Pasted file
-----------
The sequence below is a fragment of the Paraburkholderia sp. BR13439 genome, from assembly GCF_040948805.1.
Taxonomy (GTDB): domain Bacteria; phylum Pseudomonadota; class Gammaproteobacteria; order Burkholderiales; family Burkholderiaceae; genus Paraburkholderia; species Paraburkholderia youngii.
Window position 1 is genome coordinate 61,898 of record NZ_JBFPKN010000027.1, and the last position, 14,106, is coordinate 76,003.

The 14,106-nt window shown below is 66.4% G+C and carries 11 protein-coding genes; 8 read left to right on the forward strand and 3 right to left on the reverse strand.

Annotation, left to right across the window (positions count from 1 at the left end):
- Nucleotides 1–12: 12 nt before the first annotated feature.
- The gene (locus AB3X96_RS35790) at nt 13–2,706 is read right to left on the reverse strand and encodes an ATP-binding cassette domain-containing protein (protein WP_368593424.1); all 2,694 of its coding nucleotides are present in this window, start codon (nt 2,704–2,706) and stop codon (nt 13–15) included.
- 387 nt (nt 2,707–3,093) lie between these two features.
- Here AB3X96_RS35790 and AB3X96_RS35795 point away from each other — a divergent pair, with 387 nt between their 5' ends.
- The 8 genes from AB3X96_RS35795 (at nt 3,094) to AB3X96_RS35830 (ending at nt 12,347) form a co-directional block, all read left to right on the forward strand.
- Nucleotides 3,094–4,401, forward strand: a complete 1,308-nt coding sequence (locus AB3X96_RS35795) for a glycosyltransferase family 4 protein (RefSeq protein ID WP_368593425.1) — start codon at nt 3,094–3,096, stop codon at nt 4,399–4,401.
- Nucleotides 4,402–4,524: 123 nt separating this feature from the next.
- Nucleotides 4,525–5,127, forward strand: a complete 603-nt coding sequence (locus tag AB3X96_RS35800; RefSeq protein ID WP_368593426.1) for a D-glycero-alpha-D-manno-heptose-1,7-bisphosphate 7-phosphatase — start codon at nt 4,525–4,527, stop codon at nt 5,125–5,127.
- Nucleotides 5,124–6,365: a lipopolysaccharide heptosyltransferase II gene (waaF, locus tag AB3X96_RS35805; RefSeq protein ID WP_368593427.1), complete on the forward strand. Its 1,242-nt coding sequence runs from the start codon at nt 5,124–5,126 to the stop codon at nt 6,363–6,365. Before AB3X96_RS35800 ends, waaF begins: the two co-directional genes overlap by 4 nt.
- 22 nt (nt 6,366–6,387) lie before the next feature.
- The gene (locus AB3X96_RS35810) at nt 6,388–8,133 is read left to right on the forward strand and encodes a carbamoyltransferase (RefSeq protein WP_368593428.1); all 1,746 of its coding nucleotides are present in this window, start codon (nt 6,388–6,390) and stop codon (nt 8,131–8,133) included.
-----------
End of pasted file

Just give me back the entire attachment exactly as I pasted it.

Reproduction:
The sequence below is a fragment of the Paraburkholderia sp. BR13439 genome, from assembly GCF_040948805.1.
Taxonomy (GTDB): domain Bacteria; phylum Pseudomonadota; class Gammaproteobacteria; order Burkholderiales; family Burkholderiaceae; genus Paraburkholderia; species Paraburkholderia youngii.
Window position 1 is genome coordinate 61,898 of record NZ_JBFPKN010000027.1, and the last position, 14,106, is coordinate 76,003.

The 14,106-nt window shown below is 66.4% G+C and carries 11 protein-coding genes; 8 read left to right on the forward strand and 3 right to left on the reverse strand.

Annotation, left to right across the window (positions count from 1 at the left end):
- Nucleotides 1–12: 12 nt before the first annotated feature.
- The gene (locus AB3X96_RS35790) at nt 13–2,706 is read right to left on the reverse strand and encodes an ATP-binding cassette domain-containing protein (protein WP_368593424.1); all 2,694 of its coding nucleotides are present in this window, start codon (nt 2,704–2,706) and stop codon (nt 13–15) included.
- 387 nt (nt 2,707–3,093) lie between these two features.
- Here AB3X96_RS35790 and AB3X96_RS35795 point away from each other — a divergent pair, with 387 nt between their 5' ends.
- The 8 genes from AB3X96_RS35795 (at nt 3,094) to AB3X96_RS35830 (ending at nt 12,347) form a co-directional block, all read left to right on the forward strand.
- Nucleotides 3,094–4,401, forward strand: a complete 1,308-nt coding sequence (locus AB3X96_RS35795) for a glycosyltransferase family 4 protein (RefSeq protein ID WP_368593425.1) — start codon at nt 3,094–3,096, stop codon at nt 4,399–4,401.
- Nucleotides 4,402–4,524: 123 nt separating this feature from the next.
- Nucleotides 4,525–5,127, forward strand: a complete 603-nt coding sequence (locus tag AB3X96_RS35800; RefSeq protein ID WP_368593426.1) for a D-glycero-alpha-D-manno-heptose-1,7-bisphosphate 7-phosphatase — start codon at nt 4,525–4,527, stop codon at nt 5,125–5,127.
- Nucleotides 5,124–6,365: a lipopolysaccharide heptosyltransferase II gene (waaF, locus tag AB3X96_RS35805; RefSeq protein ID WP_368593427.1), complete on the forward strand. Its 1,242-nt coding sequence runs from the start codon at nt 5,124–5,126 to the stop codon at nt 6,363–6,365. Before AB3X96_RS35800 ends, waaF begins: the two co-directional genes overlap by 4 nt.
- 22 nt (nt 6,366–6,387) lie before the next feature.
- The gene (locus AB3X96_RS35810) at nt 6,388–8,133 is read left to right on the forward strand and encodes a carbamoyltransferase (RefSeq protein WP_368593428.1); all 1,746 of its coding nucleotides are present in this window, start codon (nt 6,388–6,390) and stop codon (nt 8,131–8,133) included.